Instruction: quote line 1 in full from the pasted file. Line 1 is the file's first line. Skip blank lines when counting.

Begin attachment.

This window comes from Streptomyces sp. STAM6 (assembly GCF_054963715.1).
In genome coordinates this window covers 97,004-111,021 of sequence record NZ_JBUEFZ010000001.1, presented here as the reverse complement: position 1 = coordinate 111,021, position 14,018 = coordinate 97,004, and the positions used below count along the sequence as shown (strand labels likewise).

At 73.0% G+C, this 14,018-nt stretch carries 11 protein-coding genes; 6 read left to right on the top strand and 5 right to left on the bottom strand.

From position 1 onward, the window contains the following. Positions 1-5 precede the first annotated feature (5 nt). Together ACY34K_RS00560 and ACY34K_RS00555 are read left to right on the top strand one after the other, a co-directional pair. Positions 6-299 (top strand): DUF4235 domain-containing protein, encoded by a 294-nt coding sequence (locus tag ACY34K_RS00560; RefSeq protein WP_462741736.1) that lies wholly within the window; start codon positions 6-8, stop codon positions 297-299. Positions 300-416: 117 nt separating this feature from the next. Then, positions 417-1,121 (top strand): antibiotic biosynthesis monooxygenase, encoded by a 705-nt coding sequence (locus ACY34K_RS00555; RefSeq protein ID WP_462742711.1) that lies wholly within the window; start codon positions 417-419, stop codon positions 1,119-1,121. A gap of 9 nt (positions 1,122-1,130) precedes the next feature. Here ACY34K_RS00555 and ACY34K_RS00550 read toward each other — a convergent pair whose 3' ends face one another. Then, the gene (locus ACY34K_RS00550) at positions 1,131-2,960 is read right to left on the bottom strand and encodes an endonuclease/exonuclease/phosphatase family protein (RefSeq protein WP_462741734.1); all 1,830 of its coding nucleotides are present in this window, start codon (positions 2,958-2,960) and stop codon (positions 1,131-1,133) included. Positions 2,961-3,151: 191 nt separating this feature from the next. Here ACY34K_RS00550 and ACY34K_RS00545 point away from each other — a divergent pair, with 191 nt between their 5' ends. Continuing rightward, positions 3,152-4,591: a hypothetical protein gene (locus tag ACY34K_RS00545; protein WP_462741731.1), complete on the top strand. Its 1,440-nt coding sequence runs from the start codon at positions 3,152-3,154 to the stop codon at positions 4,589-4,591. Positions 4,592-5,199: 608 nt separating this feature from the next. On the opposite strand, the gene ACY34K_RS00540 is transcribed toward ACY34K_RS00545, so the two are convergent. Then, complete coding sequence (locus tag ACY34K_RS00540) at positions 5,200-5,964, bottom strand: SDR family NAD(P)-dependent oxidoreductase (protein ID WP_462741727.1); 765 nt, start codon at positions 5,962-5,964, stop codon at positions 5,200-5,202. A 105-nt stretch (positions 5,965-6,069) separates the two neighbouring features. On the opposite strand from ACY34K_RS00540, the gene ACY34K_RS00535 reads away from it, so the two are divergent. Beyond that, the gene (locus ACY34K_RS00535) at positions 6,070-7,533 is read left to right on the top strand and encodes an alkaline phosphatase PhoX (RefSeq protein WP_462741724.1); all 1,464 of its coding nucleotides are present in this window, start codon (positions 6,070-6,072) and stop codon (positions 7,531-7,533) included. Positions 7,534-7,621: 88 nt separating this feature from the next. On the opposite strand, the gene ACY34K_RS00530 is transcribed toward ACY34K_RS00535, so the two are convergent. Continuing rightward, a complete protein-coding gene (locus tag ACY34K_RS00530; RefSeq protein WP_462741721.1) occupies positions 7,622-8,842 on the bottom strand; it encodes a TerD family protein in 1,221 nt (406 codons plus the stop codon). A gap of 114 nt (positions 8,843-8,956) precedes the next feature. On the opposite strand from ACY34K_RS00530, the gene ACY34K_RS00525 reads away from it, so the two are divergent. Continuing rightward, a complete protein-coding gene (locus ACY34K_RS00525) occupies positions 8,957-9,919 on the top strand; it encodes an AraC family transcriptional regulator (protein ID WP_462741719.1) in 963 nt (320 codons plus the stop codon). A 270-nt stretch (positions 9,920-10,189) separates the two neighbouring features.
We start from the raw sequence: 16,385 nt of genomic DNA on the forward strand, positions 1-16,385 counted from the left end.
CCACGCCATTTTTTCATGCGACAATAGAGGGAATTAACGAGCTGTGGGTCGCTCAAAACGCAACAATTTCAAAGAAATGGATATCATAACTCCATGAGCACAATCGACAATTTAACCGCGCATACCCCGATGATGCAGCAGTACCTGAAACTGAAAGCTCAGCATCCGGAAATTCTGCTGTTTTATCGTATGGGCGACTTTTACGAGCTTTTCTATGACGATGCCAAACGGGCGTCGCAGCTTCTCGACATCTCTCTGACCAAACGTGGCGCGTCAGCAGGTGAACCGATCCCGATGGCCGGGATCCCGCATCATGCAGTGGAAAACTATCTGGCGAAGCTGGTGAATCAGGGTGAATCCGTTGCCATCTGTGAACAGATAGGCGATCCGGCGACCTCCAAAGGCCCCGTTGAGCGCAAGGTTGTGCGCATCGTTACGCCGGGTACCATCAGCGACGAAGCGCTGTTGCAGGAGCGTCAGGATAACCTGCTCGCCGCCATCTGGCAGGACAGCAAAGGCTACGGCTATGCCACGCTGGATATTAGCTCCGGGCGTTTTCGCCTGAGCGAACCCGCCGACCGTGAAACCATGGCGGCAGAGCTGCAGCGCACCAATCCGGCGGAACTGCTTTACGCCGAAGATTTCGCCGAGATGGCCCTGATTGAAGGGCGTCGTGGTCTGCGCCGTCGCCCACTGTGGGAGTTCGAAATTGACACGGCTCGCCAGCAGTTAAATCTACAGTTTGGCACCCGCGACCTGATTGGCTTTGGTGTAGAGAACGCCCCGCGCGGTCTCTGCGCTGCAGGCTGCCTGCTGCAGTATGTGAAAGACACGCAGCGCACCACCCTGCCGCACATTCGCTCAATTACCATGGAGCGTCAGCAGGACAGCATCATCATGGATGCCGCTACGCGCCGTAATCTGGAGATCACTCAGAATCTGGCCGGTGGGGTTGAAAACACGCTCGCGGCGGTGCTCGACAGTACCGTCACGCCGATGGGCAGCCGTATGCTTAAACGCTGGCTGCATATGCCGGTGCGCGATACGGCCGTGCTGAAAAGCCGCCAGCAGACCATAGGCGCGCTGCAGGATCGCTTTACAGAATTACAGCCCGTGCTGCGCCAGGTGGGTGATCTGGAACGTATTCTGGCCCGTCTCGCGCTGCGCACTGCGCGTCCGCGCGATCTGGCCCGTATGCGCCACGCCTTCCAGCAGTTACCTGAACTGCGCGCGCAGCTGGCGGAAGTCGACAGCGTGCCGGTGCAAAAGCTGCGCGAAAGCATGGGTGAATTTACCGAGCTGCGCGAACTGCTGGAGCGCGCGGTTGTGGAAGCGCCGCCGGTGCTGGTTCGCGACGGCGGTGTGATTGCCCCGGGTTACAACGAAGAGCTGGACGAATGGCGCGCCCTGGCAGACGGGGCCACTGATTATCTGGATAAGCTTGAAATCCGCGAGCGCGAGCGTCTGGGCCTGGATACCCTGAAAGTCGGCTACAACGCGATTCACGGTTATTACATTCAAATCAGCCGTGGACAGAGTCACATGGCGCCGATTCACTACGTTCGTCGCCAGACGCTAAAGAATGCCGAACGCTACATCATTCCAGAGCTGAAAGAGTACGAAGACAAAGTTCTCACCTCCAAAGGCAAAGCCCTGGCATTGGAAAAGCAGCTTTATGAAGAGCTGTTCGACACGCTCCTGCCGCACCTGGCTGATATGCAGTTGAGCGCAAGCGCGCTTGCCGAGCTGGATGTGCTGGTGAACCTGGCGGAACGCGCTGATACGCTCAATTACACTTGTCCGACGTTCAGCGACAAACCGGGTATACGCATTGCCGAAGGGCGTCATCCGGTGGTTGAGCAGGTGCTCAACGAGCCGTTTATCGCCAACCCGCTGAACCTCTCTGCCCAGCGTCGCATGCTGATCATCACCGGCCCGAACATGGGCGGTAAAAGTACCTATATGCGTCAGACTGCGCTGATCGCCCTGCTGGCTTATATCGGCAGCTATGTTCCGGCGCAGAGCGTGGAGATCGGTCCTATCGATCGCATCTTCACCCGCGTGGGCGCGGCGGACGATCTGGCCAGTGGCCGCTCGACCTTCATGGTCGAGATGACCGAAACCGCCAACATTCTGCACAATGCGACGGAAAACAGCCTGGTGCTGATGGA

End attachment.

This window comes from Streptomyces sp. STAM6 (assembly GCF_054963715.1).